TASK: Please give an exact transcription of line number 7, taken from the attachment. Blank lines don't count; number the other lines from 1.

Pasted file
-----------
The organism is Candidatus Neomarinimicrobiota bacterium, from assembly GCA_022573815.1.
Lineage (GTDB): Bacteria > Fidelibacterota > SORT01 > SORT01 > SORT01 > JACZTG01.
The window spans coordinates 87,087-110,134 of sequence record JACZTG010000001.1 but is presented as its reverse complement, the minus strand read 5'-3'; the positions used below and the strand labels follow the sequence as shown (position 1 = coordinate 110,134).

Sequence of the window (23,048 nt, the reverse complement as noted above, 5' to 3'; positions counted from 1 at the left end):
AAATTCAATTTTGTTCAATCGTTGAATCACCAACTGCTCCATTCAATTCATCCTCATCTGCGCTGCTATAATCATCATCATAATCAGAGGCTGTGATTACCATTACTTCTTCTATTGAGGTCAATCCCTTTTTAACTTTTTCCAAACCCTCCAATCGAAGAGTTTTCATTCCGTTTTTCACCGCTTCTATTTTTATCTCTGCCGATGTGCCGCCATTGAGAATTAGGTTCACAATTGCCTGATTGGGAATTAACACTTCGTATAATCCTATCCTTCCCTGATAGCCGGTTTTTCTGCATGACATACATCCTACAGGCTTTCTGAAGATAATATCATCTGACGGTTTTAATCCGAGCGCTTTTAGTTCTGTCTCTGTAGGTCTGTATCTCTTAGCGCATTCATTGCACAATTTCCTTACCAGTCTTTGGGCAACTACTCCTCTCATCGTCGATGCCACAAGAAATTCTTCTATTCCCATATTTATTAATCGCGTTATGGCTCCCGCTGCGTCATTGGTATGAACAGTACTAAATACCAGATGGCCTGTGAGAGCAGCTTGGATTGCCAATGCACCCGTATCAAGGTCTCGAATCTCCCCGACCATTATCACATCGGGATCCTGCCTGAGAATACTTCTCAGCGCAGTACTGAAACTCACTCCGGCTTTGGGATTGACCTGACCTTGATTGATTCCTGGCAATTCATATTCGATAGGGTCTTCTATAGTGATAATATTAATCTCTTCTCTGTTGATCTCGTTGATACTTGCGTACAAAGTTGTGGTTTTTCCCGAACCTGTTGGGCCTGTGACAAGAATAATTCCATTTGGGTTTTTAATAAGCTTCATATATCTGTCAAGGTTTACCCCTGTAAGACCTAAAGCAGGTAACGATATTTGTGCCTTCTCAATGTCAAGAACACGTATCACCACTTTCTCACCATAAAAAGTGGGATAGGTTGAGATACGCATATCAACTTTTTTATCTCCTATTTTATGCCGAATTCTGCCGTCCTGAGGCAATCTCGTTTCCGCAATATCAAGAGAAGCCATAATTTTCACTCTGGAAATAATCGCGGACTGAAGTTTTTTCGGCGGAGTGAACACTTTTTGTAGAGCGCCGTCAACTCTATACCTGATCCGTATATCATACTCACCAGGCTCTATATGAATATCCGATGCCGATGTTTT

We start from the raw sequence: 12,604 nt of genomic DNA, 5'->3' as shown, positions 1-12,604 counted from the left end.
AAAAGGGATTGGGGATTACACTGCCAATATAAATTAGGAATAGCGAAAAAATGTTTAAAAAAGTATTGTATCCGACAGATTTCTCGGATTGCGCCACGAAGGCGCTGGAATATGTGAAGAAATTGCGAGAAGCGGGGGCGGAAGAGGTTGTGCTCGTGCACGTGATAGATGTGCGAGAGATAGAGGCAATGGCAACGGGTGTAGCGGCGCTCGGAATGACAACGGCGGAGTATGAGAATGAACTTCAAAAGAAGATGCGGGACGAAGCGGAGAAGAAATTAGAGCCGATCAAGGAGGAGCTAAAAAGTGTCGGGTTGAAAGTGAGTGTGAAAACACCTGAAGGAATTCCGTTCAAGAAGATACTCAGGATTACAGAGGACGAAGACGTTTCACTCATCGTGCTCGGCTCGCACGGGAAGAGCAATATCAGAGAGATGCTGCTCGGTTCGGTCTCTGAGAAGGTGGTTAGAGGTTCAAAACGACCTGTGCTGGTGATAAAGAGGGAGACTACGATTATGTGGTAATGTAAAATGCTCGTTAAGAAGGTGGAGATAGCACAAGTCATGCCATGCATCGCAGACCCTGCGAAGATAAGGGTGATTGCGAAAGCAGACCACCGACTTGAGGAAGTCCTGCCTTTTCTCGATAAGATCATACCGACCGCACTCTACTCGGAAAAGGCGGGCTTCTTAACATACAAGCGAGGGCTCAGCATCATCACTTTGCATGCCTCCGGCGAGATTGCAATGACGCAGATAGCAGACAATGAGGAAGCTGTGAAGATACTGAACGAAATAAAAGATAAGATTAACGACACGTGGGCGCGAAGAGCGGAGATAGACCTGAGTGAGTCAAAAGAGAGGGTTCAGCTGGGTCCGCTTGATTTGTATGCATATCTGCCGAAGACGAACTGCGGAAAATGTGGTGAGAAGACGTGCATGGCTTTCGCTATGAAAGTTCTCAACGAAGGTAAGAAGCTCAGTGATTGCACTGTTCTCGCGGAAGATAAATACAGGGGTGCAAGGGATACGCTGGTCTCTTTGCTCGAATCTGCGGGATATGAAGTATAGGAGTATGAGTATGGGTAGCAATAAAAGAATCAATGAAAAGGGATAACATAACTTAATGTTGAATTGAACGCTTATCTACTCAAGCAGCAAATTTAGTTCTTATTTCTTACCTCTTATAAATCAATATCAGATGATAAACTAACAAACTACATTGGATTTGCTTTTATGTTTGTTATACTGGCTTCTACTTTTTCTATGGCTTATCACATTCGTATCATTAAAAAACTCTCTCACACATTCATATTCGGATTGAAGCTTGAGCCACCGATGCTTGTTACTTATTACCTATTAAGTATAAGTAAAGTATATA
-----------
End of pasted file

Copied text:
AAAAGGGATTGGGGATTACACTGCCAATATAAATTAGGAATAGCGAAAAAATGTTTAAAAAAGTATTGTATCCGACAGATTTCTCGGATTGCGCCACGAAGGCGCTGGAATATGTGAAGAAATTGCGAGAAGCGGGGGCGGAAGAGGTTGTGCTCGTGCACGTGATAGATGTGCGAGAGATAGAGGCAATGGCAACGGGTGTAGCGGCGCTCGGAATGACAACGGCGGAGTATGAGAATGAACTTCAAAAGAAGATGCGGGACGAAGCGGAGAAGAAATTAGAGCCGATCAAGGAGGAGCTAAAAAGTGTCGGGTTGAAAGTGAGTGTGAAAACACCTGAAGGAATTCCGTTCAAGAAGATACTCAGGATTACAGAGGACGAAGACGTTTCACTCATCGTGCTCGGCTCGCACGGGAAGAGCAATATCAGAGAGATGCTGCTCGGTTCGGTCTCTGAGAAGGTGGTTAGAGGTTCAAAACGACCTGTGCTGGTGATAAAGAGGGAGACTACGATTATGTGGTAATGTAAAATGCTCGTTAAGAAGGTGGAGATAGCACAAGTCATGCCATGCATCGCAGACCCTGCGAAGATAAGGGTGATTGCGAAAGCAGACCACCGACTTGAGGAAGTCCTGCCTTTTCTCGATAAGATCATACCGACCGCACTCTACTCGGAAAAGGCGGGCTTCTTAACATACAAGCGAGGGCTCAGCATCATCACTTTGCATGCCTCCGGCGAGATTGCAATGACGCAGATAGCAGACAATGAGGAAGCTGTGAAGATACTGAACGAAATAAAAGATAAGATTAACGACACGTGGGCGCGAAGAGCGGAGATAGACCTGAGTGAGTCAAAAGAGAGGGTTCAGCTGGGTCCGCTTGATTTGTATGCATATCTGCCGAAGACGAACTGCGGAAAATGTGGTGAGAAGACGTGCATGGCTTTCGCTATGAAAGTTCTCAACGAAGGTAAGAAGCTCAGTGATTGCACTGTTCTCGCGGAAGATAAATACAGGGGTGCAAGGGATACGCTGGTCTCTTTGCTCGAATCTGCGGGATATGAAGTATAGGAGTATGAGTATGGGTAGCAATAAAAGAATCAATGAAAAGGGATAACATAACTTAATGTTGAATTGAACGCTTATCTACTCAAGCAGCAAATTTAGTTCTTATTTCTTACCTCTTATAAATCAATATCAGATGATAAACTAACAAACTACATTGGATTTGCTTTTATGTTTGTTATACTGGCTTCTACTTTTTCTATGGCTTATCACATTCGTATCATTAAAAAACTCTCTCACACATTCATATTCGGATTGAAGCTTGAGCCACCGATGCTTGTTACTTATTACCTATTAAGTATAAGTAAAGTATATA